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salamander, an amphibian of the order Urodela, or Caudata. Salamanders have tails and small, weak limbs; superficially they resemble the unrelated lizards (which are reptiles), but they are easily distinguished by their lack of scales and claws, and by their moist, usually smooth skins. Salamanders are found in damp regions of the northern temperate zone and are most abundant in North America. Most are under 6 in. (15 cm) long, but the giant salamanders of China and Japan (genus Andrias) can reach a lengths of 5.9 (1.8 m) and 5 ft (1.5 m) respectively, and the greater siren (Siren lacertina) of the SE United States can reach 3 ft (91 cm). Most salamanders are terrestrial as adults, living near water or in wet vegetation, but some are aquatic and a few are arboreal, burrowing, or cave-dwelling. Most are nocturnal, and all avoid direct light. Salamanders are able to regenerate a lost limb or tail. They feed on small animals, such as insects, worms, and snails.

Most salamanders breed in water and are gregarious at breeding time, when there is usually a courtship display. In most species fertilization is internal. The male deposits sperm packets, which the female picks up with the cloaca; the sperm is then stored until fertilization takes place. The eggs, surrounded by gelatinous material, are usually laid in ponds or brooks, where they develop into aquatic larvae that can breathe by means of gills. A few salamanders breed on land, laying their eggs under rotting vegetation; the young pass through the gilled stage in the egg, emerging as miniature adults. Such strictly terrestrial forms are the red-backed salamander (Plethodon cinereus) and slimy salamander (P. glutinosus) of E United States and the slender salamander (Batrachoseps attenuatus) of the Pacific coast.

Most salamanders, including most that remain in an aquatic environment, go through a typical amphibian metamorphosis into air-breathing adults. Generally the adults have lungs, but in the large family of lungless salamanders (Plethodontidae) breathing occurs entirely through the skin and the lining of the throat. In a few salamanders growth occurs without metamorphosis, and the gilled, juvenile form is able to reproduce. This phenomenon (called neoteny) is found in the eellike sirens (family Sirenidae) of the S United States and N Mexico, in the mudpuppies (family Protidae), and in the Mexican axolotl. It may also occur in the Western varieties of the North American tiger salamander (Ambystoma tigrinum) under certain environmental conditions. The newts are a large, widely distributed family of salamanders; North American species include the red-spotted newt, which goes through a terrestrial stage known as the red eft.

The North American blind salamanders (several genera in the family Plethodontidae) live in underground streams, caves, and wells in S United States. As adults they have whitish, translucent skin, which covers their eyes. The olm is a European blind salamander related to the mudpuppy. The giant salamander (Dicamptodon ensatus) of the NW United States grows to 12 in. (30 cm) in length. The hellbender (Cryptobranchus alleganiensis) of E United States and the so-called Congo eel (Amphiuma means) are large aquatic species. The former, of the same family as the Chinese and Japanese giant salamanders, grows to 20 in. (50 cm); the latter, slender and eellike in appearance, with tiny legs, may reach 30 in. (75 cm).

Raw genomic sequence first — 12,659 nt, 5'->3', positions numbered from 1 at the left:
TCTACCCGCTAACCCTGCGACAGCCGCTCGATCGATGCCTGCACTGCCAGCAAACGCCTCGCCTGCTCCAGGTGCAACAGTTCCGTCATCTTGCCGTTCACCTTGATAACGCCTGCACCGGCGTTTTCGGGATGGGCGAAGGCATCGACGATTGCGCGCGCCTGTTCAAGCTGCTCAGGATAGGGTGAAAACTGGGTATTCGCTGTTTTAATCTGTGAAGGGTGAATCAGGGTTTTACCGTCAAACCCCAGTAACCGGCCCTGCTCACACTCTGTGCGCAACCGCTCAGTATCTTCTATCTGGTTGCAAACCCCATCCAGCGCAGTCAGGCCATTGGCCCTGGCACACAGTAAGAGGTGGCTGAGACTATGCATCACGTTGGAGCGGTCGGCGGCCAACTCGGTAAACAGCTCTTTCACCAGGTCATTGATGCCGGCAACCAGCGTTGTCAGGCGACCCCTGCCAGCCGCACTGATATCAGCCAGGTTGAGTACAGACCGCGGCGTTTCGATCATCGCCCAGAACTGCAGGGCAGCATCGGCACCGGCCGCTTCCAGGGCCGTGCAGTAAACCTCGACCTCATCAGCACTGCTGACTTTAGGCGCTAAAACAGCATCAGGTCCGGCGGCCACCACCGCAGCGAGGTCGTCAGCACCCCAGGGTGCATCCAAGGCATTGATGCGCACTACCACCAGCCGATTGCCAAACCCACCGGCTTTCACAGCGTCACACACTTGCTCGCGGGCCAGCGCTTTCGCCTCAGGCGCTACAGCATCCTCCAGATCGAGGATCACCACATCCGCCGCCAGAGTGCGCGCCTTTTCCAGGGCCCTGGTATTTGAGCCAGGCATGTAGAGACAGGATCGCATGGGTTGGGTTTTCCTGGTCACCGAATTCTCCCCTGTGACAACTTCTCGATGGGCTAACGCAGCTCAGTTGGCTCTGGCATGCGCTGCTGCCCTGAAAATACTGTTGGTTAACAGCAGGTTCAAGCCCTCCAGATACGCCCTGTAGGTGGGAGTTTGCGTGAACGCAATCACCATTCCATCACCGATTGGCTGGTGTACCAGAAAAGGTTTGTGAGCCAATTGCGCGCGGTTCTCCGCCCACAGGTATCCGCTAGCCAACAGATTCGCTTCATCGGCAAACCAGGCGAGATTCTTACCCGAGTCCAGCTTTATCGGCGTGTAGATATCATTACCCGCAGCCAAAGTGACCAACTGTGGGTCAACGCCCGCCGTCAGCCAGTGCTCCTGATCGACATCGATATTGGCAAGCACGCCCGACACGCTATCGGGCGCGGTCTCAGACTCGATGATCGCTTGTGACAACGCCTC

There are over 200 salamander species, classified in approximately 60 genera and 8 families of the phylum Chordata, subphylum Vertebrata, class Amphibia, order Urodela (or Caudata).
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(vertebrate zoology)
Cryptobranchus alleganiensis. A large amphibian of the order Urodela which is the most primitive of the living salamanders, retaining some larval characteristics.
McGraw-Hill Dictionary of Scientific & Technical Terms, 6E, Copyright © 2003 by The McGraw-Hill Companies, Inc.
References in periodicals archive ?
Population status of the eastern hellbender (Cryptobranchus alleganiensis alleganiensis) in Indiana.
Health and habitat quality assessment for the eastern hellbender (Cryptobranchus alleganiensis alleganiensis) in Indiana, USA.
Histology of the reproductive organs of Cryptobranchus alleganiensis (Caudata: Cryptobranchidae) in Missouri.
Reproduction of the hellbender, Cryptobranchus allegheniensis, in Indiana.
The nests and nest site selection by Ozark hellbenders, Cryptobranchus allegheniensis bishopi Grobman.
Habitat differences affecting age class distributions of the hellbender salamander, Cryptobranchus alleganiensis.
I did not encounter the hellbender (Cryptobranchus alleganiensis), red salamander (Pseudotriton ruber), green salamander (Aneides aeneus), northern dusky salamander (Desmognathus fuscus) and the ravine salamander-complex.
The status and conservation of the eastern hellbender (Cryptobranchus alleganiensis): directions for the future.
Hellbender (Cryptobranchus alleganiensis) Education Kit Illinois Natural Survey Champaign, IL 61820 www.inhs.uiuc.edu Kit includes life size model of a hellbender with a base and a hellbender booklet.
1971: Some Aspects of the Ecology of the Hellbender, Cryptobranchus alleganiensis alleganiensis in a Pennsylvania Stream.
Winter Breeding of Cryptobranchus alleganiensis bishopi in Arkansas.
Prevalence of physical abnormalities in eastern hellbender (Cryptobranchus alleganiensis alleganiensis) populations of middle Tennessee.